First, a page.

Posts Tagged ‘4k game competition’
13th Mar 2009
The Flash 4k Competition is over and the first and second place winners have been announced (no I wasn’t one of them!) – congrats to both games, and also to the other entries, some of which were truly stunning.
My personal favourite was the sky diving game, Falling with Style, which was a technical masterpiece and great fun to play. The stunt tricks you can perform in the air are stunning, and I was a bit shocked it didn’t get a better write-up than it did.
The main criticism about my game was the control system, apparently it was counter-intuitive and it’d have been easier if the ship just moved up when you pressed up and rotated to face the mouse pointer – rather than the Asteroids style motion it actually uses. Personally I loathe that style of control for arena shooters when using a keyboard vs. a joypad, but each to their own! Just a crying shame the 3 judges disagreed with me 🙂
Anyway the Audience Voting is now open, which means you get to play all the great games and then vote for your favourite. So get to it, and have fun while doing so as some of the entries are just incredible.
11th Mar 2009
Well everyone else seems to be blogging about the release of their 4k games, so I’m doing so too 🙂 I managed to get mine finished and submitted on-time. I don’t expect it to win a thing (results are in 3 days time), but I had great fun participating all the same.
I have created a games page entry for it, and in a slightly unusual move for me I have released the full source code for the game too. You can get it from it’s games page. What you learn from it I have no idea. At the very least there’s a pretty explosion / particle system, and a massively optimised and compressed Tween engine! Or you could just skim down through the code, shaking your head thinking “and he ENJOYED coding this?!” 🙂
18th Feb 2009
Ok so after the embarrassment of my first post on this subject, I wanted to present some findings that may help you out on your quest for smaller SWF sizes. More importantly, I know for a fact these all worked for me!
For those who didn’t read the previous post: I’ve been working on my entry for the 4k Game Competition, and have found the following information during the course of my coding:
Keep Event Listeners out of the constructor
I have a whole bunch of init stuff in my constructor (creating game graphics, setting up variables, etc) and at the end I kicked off the game by starting up the main events (keyboard, mouse, etc). But by moving the event listeners to their own function, and calling that function from the constructor, it reduced the size of the SWF.
If you know the size of something, use it! Avoid references where possible
When creating a Rectangle I passed in the width and height of a bitmap by reference (bulletBitmap.width). By removing this and passing in the actual known width of the bitmap (6) it saved a massive 20 bytes from the ActionScript code.
Before: bulletRect = new Rectangle(0, 0, bulletBitmap.width, bulletBitmap.height);
After: bulletRect = new Rectangle(0, 0, 6, 6);
Here’s another example where being explicit saves bytes:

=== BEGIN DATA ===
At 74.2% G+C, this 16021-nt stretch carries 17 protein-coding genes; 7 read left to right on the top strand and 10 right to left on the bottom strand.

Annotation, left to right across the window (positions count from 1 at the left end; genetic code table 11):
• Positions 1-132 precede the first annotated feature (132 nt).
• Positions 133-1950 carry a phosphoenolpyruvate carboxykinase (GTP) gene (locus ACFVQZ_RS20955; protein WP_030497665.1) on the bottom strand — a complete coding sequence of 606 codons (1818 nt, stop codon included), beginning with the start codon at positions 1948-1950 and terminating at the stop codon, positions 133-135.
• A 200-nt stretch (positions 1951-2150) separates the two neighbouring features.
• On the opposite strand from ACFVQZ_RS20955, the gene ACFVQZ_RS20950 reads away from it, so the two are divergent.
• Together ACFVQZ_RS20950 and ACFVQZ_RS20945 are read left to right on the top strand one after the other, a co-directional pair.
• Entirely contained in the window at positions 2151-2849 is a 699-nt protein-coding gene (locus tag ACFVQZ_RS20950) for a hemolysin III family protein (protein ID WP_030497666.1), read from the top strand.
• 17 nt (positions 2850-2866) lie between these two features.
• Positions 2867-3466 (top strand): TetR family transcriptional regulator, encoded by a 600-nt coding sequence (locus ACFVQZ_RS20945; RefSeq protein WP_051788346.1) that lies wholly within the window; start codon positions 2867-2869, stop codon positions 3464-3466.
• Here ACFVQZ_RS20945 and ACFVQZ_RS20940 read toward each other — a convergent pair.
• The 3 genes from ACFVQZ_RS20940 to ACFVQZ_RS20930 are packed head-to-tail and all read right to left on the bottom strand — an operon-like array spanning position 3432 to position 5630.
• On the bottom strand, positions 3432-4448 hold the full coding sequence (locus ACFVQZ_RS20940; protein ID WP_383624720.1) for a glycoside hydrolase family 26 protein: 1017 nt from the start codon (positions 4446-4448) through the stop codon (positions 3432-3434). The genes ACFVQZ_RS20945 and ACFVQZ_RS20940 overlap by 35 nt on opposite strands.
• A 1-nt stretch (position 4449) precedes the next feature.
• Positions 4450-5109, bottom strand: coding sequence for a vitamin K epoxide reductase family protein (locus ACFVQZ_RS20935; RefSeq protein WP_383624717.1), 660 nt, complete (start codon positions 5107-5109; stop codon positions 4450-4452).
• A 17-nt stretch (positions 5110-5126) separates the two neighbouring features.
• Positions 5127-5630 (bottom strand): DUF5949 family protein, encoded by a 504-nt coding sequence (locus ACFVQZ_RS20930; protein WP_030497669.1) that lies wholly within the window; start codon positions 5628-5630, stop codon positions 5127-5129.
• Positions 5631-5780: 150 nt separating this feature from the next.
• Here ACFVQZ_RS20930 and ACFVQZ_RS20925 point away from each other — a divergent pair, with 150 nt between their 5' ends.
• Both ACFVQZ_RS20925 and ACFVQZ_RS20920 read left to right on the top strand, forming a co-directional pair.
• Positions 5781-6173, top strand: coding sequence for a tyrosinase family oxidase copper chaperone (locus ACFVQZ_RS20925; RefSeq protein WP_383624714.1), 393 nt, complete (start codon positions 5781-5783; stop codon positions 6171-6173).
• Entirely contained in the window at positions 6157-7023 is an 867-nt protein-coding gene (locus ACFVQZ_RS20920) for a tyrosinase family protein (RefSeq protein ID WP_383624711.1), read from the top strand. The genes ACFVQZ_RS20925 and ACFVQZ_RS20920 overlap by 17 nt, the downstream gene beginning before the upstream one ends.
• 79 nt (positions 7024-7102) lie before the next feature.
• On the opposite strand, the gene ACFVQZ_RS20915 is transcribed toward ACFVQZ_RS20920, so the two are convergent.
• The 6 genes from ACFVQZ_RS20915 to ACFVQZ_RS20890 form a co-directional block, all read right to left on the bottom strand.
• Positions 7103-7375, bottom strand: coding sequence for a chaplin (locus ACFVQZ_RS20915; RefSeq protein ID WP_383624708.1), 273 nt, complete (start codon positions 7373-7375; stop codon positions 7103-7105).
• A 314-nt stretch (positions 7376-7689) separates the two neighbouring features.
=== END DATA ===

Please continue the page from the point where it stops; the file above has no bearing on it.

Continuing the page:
Before: fullRect = stage.getRect(stage);
After: fullRect = new Rectangle(0, 0, 550, 400);
This saved us 6 bytes.
Make Bitmaps Transparent
I create a bitmap the size of my Stage to hold the game background in. It looks like this:
gridBitmap = new Bitmap(new BitmapData(550, 400, true, 0x0));
Now I don’t need this bitmap to be transparent (the 3rd parameter) as it sits at the bottom of the display list. But by setting the transparent parameter to “false” it increased the size by 3 bytes.
Even default values take-up space
Object instantiation is expensive in AS3, so it’s best to pre-calc objects you need in your main loops at the start. However who would have thought that the following:
zeroPoint = new Point(0, 0);
takes up 1 extra byte than:
zeroPoint = new Point();
Even though 0,0 are the defaults for the Point object. Every byte counts!
Avoid Array references in for loops
I have a loop in the game that checks through a pool of baddies (standard Array containing a custom Object that extends a Sprite). I started out doing it like this:
for (var a:int = 0; a < baddiePool.length; a++)
and then …
baddiePool[a].value = newValue;
But by pulling out the array element first at the top of the loop, then referencing that, I saved a massive 33 bytes in total:
ba = baddiePool[a];
ba.value = newValue;
Smaller than a ternary
Thanks to Kevin Luck for this one 🙂 If you need to run a standard if/else on a value where it could be equal to zero then it can be shortened to:
x = lx || Math.random() * 550;
In the code above, x = lx unless lx = 0, in which case set x to Math.random() * 550. This is 3 bytes smaller than using a ternary/if-else equivalent.
Hopefully the above will help out those also entering the competition. Feel free to comment and add more tips!
18th Feb 2009
Edit: Thanks to Kevin Luck for pointing out a flaw with the code in my original post (there was an extra assignment taking place, which caused the byte count to increase). Remove that and ternary will match if/else on a bytes-used basis. I’ll keep this post up here regardless, just ignore everything from this point on 🙂
All about Photon Storm and our
HTML5 game development services
Filter our Content
- Cool Links
- Flash Game Dev Tips
- Game Development
- Geek Shopping
- In the Media
- Phaser 3